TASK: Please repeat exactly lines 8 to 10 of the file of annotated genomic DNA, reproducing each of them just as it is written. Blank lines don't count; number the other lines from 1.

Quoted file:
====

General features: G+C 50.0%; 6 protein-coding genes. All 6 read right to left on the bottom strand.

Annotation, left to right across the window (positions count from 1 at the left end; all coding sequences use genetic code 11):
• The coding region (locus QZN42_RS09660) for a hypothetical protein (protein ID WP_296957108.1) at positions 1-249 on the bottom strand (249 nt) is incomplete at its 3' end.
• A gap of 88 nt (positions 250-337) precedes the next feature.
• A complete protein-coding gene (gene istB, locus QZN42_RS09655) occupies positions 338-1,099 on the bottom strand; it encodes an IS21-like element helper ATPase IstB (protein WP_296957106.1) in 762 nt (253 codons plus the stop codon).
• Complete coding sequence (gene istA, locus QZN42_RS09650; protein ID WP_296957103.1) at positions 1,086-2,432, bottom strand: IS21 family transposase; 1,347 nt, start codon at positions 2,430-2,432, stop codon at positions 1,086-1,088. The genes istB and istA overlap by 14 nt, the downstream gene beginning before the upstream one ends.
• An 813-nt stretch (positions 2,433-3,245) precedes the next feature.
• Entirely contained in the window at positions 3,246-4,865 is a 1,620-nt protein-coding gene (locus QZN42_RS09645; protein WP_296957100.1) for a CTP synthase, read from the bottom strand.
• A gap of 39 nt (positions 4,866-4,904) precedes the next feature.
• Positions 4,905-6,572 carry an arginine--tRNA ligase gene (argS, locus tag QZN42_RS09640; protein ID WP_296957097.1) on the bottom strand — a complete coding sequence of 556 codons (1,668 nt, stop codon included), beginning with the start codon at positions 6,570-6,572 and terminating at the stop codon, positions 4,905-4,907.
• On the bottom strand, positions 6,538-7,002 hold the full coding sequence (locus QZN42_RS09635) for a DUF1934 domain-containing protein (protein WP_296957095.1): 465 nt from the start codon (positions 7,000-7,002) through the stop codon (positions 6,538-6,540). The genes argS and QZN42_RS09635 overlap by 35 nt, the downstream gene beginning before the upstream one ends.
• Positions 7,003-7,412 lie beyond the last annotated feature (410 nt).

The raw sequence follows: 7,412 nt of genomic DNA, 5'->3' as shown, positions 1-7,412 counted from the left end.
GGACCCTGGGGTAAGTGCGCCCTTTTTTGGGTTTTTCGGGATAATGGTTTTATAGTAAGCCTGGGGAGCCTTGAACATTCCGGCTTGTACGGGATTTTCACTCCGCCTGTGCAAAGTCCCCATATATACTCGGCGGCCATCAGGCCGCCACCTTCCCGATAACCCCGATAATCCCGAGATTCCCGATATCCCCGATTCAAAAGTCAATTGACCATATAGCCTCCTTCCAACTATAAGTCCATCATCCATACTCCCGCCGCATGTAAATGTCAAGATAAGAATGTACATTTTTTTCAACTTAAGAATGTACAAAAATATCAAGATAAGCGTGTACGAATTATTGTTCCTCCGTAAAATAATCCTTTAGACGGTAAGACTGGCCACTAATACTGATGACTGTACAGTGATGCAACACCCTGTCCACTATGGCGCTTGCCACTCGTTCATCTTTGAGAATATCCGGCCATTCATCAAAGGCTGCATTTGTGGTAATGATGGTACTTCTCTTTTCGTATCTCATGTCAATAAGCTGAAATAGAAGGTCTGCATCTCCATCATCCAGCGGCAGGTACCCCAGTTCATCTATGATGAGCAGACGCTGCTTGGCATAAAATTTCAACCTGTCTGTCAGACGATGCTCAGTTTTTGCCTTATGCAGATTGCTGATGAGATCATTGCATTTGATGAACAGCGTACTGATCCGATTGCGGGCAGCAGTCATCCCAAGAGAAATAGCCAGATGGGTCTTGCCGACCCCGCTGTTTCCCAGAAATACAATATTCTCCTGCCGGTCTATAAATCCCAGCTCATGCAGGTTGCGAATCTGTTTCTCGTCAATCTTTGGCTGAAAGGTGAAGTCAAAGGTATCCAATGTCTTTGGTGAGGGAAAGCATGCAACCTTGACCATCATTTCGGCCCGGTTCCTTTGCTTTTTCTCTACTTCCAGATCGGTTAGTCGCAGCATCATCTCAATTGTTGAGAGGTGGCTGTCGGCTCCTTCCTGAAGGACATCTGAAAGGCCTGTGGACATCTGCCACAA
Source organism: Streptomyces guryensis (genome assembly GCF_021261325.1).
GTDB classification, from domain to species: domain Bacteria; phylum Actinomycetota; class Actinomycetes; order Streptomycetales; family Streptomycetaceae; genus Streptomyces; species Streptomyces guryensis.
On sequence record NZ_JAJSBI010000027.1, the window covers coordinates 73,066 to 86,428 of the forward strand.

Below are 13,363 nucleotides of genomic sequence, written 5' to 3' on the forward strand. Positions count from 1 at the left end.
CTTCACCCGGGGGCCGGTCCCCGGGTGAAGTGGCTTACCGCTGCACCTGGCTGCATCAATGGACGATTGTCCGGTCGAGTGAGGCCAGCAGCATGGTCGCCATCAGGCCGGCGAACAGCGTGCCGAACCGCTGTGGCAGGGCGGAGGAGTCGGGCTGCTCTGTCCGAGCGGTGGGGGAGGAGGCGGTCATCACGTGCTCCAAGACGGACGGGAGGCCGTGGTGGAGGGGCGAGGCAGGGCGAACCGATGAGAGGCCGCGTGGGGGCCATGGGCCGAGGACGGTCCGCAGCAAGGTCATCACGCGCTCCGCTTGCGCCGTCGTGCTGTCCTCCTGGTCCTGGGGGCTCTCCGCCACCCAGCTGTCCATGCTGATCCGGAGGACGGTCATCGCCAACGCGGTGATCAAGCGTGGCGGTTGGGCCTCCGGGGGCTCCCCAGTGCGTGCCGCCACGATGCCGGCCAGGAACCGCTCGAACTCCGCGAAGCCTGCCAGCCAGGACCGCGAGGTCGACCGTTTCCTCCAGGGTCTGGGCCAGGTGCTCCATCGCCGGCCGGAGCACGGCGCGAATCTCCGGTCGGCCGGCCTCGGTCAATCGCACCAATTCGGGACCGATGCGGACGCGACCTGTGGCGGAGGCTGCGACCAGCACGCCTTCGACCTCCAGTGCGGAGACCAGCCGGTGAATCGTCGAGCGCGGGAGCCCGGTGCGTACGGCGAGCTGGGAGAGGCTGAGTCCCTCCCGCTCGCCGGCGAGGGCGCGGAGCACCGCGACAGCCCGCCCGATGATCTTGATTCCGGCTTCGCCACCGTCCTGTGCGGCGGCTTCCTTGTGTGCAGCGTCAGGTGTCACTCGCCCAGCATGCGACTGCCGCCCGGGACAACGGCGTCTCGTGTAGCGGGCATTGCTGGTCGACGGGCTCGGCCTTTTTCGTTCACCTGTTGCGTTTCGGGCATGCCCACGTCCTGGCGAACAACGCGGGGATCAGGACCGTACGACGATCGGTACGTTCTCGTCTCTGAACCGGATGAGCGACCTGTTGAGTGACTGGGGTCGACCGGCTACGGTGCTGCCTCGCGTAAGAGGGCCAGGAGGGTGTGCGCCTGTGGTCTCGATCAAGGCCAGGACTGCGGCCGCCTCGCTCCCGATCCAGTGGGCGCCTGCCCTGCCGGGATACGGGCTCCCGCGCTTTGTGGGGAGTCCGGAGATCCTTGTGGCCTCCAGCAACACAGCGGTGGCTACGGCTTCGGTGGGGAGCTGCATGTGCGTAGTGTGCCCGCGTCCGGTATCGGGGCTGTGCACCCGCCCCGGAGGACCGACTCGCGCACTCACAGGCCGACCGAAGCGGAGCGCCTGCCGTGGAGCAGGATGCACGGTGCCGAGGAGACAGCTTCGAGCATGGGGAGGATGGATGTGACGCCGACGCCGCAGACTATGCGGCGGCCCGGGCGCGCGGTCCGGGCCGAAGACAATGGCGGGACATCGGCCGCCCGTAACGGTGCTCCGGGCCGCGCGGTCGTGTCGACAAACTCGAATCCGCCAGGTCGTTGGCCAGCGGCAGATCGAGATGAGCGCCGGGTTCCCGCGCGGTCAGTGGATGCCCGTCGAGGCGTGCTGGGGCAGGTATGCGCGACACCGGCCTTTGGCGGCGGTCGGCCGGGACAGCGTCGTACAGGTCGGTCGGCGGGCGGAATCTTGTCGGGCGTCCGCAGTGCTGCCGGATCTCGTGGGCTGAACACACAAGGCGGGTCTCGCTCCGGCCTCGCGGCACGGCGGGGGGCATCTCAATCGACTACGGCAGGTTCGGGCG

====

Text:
• Entirely contained in the window at positions 3,246-4,865 is a 1,620-nt protein-coding gene (locus QZN42_RS09645; protein WP_296957100.1) for a CTP synthase, read from the bottom strand.
• A gap of 39 nt (positions 4,866-4,904) precedes the next feature.
• Positions 4,905-6,572 carry an arginine--tRNA ligase gene (argS, locus tag QZN42_RS09640; protein ID WP_296957097.1) on the bottom strand — a complete coding sequence of 556 codons (1,668 nt, stop codon included), beginning with the start codon at positions 6,570-6,572 and terminating at the stop codon, positions 4,905-4,907.